A masterful example of the quintessential film noir, The Killers has gone down in history as one of the best works from the immensely popular genre. Based on a story by Ernest Hemingway, this was the film that landed Burt Lancaster and Ava Gardner unprecedented fame and success. However, the greatest achievement of The Killers is that it has firmly retained its cinematic magic even after all these years.
Right from the very beginning, The Killers keeps the audience on its toes and confronts them with quasi-surreal imagery. Presented like the contents of a bizarre dream, two professional assassins casually walk into a small-town diner in order to capture and kill a man known as the Swede (Lancaster). Within minutes, the atmospheric silence ignites into a cloud of chaos. A hostage situation arises out of nowhere and is defused just as quickly. The protagonist is brutally gunned down in the first ten minutes. Everything falls apart.
This initial spiral into beautiful absurdism plays a vital role in the momentum of the film’s subsequent discursive pathways. We follow an insurance investigator (played by Edmond O’Brien) who enters a dangerous world of crime and intrigue while trying his best to pick up the fragmented pieces of the narrative. Unlike many other suspense thrillers whose success hinges on the excitement of the final destination, The Killers is all about the journey and what a journey it is indeed!
Throughout his life, Hemingway was a very vocal critic of the Hollywood factory and often criticised films that were based on his works. However, The Killers is a significant exception to Hemingway’s general disdain for the machinations of the film industry. He famously wrote: “It is a good picture and the only good picture ever made of a story of mine.”
The screenplay, although credited to Anthony Veiller, was also co-written by the likes of John Huston and Richard Brooks. A major reason behind the efficiency of The Killers is the slick screenplay which manages to capture the poetry of Hemingway’s art.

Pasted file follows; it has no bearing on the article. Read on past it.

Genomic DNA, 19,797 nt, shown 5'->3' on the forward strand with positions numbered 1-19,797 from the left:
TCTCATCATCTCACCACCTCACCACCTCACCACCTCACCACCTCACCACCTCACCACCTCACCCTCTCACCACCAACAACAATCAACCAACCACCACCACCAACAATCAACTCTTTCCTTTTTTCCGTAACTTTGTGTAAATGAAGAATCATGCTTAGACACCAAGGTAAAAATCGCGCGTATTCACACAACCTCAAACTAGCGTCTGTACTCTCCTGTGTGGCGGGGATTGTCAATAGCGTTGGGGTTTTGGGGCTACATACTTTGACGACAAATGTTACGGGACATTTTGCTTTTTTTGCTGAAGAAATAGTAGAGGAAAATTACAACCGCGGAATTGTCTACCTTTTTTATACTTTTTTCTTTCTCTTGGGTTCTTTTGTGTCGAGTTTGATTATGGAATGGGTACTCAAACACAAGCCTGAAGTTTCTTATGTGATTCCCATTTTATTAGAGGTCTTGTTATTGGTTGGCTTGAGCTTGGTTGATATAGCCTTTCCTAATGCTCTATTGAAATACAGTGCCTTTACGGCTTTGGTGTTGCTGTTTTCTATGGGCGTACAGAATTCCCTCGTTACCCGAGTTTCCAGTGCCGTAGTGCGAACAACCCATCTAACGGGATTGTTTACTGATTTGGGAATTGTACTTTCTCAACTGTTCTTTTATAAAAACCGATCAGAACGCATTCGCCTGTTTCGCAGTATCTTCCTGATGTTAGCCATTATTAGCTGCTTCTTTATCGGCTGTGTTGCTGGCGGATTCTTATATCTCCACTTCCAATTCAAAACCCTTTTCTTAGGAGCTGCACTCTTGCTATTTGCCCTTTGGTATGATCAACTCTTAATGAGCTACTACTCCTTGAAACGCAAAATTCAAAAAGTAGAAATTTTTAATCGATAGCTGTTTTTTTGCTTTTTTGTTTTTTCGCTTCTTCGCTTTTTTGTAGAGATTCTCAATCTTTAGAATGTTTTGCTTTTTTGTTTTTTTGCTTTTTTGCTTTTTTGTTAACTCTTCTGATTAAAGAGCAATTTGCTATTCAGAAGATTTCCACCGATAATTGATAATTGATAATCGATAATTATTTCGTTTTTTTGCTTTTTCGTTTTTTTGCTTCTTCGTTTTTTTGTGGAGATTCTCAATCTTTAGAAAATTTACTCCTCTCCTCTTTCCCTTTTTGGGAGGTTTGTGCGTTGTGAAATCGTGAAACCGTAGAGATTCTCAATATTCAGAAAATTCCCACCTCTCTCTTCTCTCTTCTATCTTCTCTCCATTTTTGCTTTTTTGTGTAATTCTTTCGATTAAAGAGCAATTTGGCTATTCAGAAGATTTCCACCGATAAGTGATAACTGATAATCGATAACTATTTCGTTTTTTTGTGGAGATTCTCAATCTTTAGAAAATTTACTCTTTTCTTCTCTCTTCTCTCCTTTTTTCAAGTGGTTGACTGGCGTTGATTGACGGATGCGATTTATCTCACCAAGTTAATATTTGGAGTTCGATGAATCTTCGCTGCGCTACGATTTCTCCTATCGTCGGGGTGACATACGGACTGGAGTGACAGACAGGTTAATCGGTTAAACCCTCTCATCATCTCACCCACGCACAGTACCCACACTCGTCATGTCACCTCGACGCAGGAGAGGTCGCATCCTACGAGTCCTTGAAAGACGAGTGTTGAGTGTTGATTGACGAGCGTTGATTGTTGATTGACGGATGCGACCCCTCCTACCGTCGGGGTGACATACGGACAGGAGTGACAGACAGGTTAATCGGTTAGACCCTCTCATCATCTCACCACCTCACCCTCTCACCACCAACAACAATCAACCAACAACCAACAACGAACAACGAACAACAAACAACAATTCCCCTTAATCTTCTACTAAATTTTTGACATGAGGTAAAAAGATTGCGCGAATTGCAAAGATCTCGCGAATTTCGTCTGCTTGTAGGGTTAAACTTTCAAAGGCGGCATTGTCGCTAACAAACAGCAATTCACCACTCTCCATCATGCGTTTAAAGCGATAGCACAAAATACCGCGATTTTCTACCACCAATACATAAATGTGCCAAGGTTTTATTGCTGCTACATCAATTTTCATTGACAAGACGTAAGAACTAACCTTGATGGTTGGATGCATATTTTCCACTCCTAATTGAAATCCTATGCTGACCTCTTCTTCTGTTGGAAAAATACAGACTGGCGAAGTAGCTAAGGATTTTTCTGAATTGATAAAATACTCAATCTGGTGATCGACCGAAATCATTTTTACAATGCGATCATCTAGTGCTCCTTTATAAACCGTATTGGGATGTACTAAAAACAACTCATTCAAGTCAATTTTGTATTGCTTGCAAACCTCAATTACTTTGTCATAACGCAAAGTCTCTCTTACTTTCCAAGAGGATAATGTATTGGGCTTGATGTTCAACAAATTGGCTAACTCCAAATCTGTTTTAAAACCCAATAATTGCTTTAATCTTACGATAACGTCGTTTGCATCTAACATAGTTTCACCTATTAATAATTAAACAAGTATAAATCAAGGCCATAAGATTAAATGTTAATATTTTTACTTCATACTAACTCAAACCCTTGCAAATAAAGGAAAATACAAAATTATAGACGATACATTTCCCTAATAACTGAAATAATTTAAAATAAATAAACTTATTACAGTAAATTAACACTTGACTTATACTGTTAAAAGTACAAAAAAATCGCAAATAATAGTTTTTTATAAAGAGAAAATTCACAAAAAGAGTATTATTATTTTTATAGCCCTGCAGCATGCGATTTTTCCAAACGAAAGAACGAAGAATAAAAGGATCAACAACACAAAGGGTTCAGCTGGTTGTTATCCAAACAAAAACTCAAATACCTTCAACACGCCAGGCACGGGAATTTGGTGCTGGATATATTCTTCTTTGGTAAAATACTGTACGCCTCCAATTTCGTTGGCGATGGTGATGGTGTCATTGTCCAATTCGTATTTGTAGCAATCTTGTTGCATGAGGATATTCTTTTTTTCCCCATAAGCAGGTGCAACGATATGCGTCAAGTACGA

Structured through the flashbacks and recollections of various characters, we are given fleeting visions of the past life of our dead protagonist. Director Robert Siodmak arranges these accounts in the form of poignant puzzle pieces which come together to form a mesmerising gestalt instead of a mere summation. Ranging from ex-lovers to prison inmates, The Killers functions like a fictional documentary that attempts to reconstruct the impenetrable mythology of a film noir mystery.
There are philosophical reflections sprinkled in there as well, most evident in the figure of the Swede’s cellmate in prison who spends his time studying constellations which invoke the memory of Oscar Wilde’s famous quote: “We are all in the gutter, but some of us are looking at the stars.”
The Killers has a little bit of everything – precursors to heist films, tributes to the choreography of silent cinema as well as the ethereal presence of Ava Gardner as the delightfully self-centred femme fatale. It has moments of humour and it has just as tragic sequences which have the power to move audiences.
More importantly, The Killers stays true to the spirit of Hemingway while also fashioning its own identity. Siodmak would reach greater artistic heights with later projects like Criss Cross (1949) but it’s The Killers that will forever be remembered as the “Citizen Kane of film noir.”